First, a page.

Divided federal appeals judges debate Obamacare
WASHINGTON (AP) — A split federal appeals court on Tuesday grappled with an issue that is crucial to the success of President Barack Obama’s health care law, debating whether the government can subsidize premiums for people who buy insurance on exchanges run by Washington.
In a blunt assessment of the health overhaul and challengers to the Affordable Care Act, Judge A. Raymond Randolph described the launch of the act as “an unmitigated disaster” while Judge Harry Edwards said opponents of the law are seeking “to destroy the individual mandate and gut the statute.” The mandate is the requirement that nearly everyone have health insurance.
The third judge on the appeals court panel, Thomas Griffith, expressed skepticism over the administration’s argument that the subsidies are available regardless of whether people buy insurance on a state-run or federally facilitated exchange.
The exchanges in the Obama administration’s signature domestic program are of critical importance because most states have been unable or unwilling to set up their own exchanges. As a result, the federal government has stepped in to take the lead in 36 states.
In the case before the U.S. Court of Appeals for the District of Columbia Circuit, a group of small business owners says the law authorizes tax credits only for people who buy insurance on exchanges established by the states.
The business owners are challenging an Internal Revenue Service regulation based on the act that says the tax credits are available to all qualifying individuals, regardless of whether they buy insurance at the state level or federally.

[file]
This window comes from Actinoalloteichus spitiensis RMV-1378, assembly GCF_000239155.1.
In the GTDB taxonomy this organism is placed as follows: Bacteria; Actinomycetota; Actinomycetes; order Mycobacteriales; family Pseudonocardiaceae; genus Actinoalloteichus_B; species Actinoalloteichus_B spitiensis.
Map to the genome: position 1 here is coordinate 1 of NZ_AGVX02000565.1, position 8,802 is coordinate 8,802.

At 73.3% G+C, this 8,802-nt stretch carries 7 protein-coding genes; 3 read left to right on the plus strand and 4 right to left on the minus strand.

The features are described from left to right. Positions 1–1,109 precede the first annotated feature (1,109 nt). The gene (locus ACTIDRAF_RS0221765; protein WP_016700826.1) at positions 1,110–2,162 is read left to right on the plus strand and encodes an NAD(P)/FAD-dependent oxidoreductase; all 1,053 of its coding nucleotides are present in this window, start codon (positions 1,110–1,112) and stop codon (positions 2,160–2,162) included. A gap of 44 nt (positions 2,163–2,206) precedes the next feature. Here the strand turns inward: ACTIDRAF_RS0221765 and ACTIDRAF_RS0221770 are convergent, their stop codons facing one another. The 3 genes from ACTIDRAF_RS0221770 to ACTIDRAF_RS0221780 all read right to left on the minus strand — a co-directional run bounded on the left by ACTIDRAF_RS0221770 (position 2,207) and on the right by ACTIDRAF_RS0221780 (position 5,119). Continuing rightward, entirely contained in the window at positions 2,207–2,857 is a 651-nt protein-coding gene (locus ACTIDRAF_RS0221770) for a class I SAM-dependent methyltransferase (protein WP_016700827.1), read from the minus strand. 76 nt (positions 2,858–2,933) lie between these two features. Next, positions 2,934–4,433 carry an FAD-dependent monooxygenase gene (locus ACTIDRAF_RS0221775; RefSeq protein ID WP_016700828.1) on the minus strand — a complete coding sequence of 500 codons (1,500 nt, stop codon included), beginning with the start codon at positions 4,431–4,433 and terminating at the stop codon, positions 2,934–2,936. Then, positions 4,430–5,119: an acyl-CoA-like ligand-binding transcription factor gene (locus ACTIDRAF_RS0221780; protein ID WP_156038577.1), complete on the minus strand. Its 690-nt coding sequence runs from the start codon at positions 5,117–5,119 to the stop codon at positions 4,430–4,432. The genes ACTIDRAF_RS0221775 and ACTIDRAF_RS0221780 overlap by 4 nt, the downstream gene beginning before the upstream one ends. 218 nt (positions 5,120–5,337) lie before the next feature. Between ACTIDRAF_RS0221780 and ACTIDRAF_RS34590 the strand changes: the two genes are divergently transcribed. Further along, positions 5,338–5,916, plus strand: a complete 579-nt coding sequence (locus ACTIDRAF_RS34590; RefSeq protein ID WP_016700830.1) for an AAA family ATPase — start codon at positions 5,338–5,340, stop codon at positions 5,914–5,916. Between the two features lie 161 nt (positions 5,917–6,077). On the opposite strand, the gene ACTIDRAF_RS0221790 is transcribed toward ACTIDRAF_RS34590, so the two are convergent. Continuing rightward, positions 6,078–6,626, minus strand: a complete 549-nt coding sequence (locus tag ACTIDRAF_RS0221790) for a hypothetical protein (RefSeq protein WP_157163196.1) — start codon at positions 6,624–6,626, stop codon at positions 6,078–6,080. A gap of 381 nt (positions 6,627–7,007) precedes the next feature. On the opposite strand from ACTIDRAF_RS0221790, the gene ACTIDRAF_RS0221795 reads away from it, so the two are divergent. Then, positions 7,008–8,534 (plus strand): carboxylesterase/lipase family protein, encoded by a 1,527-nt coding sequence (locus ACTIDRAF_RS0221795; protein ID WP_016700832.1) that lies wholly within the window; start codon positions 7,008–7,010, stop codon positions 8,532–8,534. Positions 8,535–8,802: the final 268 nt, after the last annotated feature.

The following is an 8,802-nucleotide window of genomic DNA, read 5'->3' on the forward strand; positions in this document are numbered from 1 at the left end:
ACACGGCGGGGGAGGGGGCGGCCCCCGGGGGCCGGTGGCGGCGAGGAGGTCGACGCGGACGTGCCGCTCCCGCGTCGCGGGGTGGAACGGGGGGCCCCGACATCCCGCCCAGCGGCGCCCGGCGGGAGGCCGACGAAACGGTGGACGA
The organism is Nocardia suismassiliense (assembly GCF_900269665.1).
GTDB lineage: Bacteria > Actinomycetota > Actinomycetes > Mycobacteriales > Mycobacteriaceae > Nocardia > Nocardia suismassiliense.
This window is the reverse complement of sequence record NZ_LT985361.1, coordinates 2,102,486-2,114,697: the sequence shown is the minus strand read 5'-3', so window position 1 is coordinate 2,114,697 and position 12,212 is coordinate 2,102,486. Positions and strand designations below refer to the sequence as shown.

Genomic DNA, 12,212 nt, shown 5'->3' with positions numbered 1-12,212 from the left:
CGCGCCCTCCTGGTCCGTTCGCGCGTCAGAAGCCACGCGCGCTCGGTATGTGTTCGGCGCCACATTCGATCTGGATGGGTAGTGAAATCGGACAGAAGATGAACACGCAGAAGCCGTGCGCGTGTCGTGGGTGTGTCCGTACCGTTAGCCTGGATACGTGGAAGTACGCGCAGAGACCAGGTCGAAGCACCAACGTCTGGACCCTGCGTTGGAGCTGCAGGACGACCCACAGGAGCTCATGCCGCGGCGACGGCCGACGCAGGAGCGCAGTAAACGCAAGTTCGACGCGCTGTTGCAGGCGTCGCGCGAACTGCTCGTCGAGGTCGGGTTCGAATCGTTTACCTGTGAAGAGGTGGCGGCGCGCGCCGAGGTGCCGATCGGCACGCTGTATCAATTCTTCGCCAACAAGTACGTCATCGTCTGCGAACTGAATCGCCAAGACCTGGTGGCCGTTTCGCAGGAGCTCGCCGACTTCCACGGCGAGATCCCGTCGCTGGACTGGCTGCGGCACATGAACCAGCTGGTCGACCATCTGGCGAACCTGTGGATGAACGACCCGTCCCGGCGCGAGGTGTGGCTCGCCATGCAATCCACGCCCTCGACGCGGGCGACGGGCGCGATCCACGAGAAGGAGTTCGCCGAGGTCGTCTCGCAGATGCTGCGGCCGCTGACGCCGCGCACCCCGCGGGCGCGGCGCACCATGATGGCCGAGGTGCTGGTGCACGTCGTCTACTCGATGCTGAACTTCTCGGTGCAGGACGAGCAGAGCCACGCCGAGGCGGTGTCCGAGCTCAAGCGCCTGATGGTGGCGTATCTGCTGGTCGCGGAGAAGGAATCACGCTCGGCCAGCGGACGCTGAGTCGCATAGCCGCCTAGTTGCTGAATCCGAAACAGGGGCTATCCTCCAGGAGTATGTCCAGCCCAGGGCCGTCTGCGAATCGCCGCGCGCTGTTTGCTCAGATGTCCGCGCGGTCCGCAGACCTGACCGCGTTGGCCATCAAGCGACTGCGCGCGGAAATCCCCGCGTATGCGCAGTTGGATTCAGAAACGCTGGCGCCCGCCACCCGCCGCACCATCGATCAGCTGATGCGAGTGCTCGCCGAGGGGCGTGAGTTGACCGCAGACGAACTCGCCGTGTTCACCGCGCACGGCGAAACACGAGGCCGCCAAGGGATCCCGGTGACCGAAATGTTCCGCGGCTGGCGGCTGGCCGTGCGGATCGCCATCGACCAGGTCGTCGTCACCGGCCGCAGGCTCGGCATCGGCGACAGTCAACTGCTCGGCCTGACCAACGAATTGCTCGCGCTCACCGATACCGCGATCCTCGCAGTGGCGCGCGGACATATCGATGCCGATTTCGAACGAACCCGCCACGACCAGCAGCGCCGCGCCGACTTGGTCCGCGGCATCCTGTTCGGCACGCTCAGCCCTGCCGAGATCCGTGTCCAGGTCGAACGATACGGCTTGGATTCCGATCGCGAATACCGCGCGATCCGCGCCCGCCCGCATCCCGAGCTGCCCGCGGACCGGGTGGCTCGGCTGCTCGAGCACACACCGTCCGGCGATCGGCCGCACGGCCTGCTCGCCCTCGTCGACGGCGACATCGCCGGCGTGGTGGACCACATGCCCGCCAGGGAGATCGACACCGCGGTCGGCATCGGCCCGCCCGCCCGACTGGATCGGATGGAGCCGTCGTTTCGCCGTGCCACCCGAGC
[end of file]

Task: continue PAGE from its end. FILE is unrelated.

The case revolves around four words in the law, which says the tax credits are available to people who enrolled through an exchange “established by the state.”
The Affordable Care Act provides a federal tax credit for low- and middle-income people through the exchanges, a setup designed to achieve the law’s goal of widespread, affordable health care.
The lawsuit is one of myriad legal challenges to the health care law.
Edwards is an appointee of President Jimmy Carter; Randolph is an appointee of President George H.W. Bush; and Griffith is an appointee of President George W. Bush.
Ron Pollack, executive director of Families USA, an advocacy group supporting the health care law, said he views the case as “frivolous,” but he nonetheless says it is “Obamacare opponents’ last and most far-fetched stand to destroy the Affordable Care Act.” Pollack said he thinks the plaintiffs’ reading of the law is wrong because Congress created a national program and lawmakers wanted Americans to have access to subsidized health insurance regardless of where they live.
Michael F. Cannon, director of health policy studies at the libertarian Cato Institute think tank, says Griffith seemed “very skeptical” of the IRS regulation’s legality.
Griffith repeatedly stressed to the government that the tax-credit eligibility rules are crystal clear: that a taxpayer must be enrolled “through an exchange established by the state” in order to receive a tax credit,” said Cannon, whose organization opposes Obamacare.
Pollack and Cannon both attended Tuesday’s argument.
Associated Press writer Ricardo Alonso-Zaldivar in Washington contributed to this report.